Act 3, episode 12: Rest & Digest & Beatles

Topic Change,

before we even begin.

Because I don't really know this morning where this blog

is headed, so I'll put a little word post-it labeled: Topic Change, right here.


Have you seen the Beatles, Get Back, on Disney+?

I'm halfway through, but I think

I'm starting to appreciate Yoko.

(Whoa.)

I mean, not the cat-singing thing she does.


Yoko was smart, and

when life gave her love and opportunity, she took it.

Unlike Linda - who sat quietly when she was expected to

by the man.

But I think I could have been friends with both women.


Paul, ooo.

I was right about him.

And "my rebellious John" was more meek than I thought he was,

literally peace at any price.


What makes me laugh about these assessments I'm making,

about people I have never met, is this:


it definitely shows me where my work is.

The filter I have

for men

and women

is interesting, right?


OK, moving on.

I want to jump way ahead in my Younique Foundation Retreat notes to

Nutrition & Moods.


Of all the topics, this one has been revisited in my brain most often

in the last month

because I eat 2-4 times a day.

I'm constantly, steadily, visiting the part of my brain labeled Mealtime or Eating.


I started being very intentional

about my eating in January 2019.

I weighed over 240 pounds.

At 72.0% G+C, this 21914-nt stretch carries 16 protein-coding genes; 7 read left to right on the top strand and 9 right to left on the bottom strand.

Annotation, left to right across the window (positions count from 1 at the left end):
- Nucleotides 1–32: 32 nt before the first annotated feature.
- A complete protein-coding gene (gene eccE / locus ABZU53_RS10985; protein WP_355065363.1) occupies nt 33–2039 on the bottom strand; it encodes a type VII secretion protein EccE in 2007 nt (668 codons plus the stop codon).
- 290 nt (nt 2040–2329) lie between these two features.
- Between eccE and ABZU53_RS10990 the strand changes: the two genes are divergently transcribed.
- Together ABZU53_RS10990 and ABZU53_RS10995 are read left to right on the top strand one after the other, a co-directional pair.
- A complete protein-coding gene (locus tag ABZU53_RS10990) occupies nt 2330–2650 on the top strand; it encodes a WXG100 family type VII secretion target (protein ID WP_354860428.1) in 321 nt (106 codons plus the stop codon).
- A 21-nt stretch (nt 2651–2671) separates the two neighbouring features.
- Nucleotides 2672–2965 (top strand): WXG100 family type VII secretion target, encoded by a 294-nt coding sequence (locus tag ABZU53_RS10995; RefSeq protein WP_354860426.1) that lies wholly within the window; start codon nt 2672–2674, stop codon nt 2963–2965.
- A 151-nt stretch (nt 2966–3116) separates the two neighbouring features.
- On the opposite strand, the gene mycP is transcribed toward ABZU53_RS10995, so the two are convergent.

I say "over" because I stopped weighing on the scale

due to the extreme self-loathing.


It doesn't feel good to be that big.

Not because of how all people see you and make judgements because they have a brain.

Not (so much) because of others.


It physically hurts

and is limiting.

There were only certain positions in which I could tie my shoes.

Back pain, stiffness,

like walking on unbendable stilts.


It's been a ride.

My weight has steadily trended down...

except for those six months where Steve and I decided to

separate, but lived together because of the 2020 covid lockdown.


Those were our circumstances.

My thought was: OMGTHISISSOOOONOTOKAY!!!!

So I ate more food to distract me from my feelings.


Which is how I got to 240 in the first place.

Intense feelings ---> panic ---> eat.

This might shock you, but

Steve & I

didn't

talk about feelings.

I'm a Cancer. It was like a slow suffocation. Lol.


My Retreat notes on this topic are delicious.

The premise: what we eat = what we feel.


"Let food be thy medicine." (Hippocrates, Greek doctor, in 400 BC.)

and

"Begin at your next meal." (So empowering.)


I can change how I FEEL by what I eat, or what I don't eat.

And each BODY is different. You have to kind of pay attention.

But you also can't judge others for what they eat.


The most impactful part of this class for me was the Rest & Digest bit.

It blew my mind a little.


When an abuse survivor is in a trauma state,

with the limbic brain panicking and the frontal lobe disengaged,

and fight-flight-freeze is happening,

blood and oxygen are being sent to body parts to run or fight,

(thighs and biceps, legs and arms)

not to the frontal lobe or the digestive system.


Common triggered physio responses are:

dry mouth, which means saliva is not working.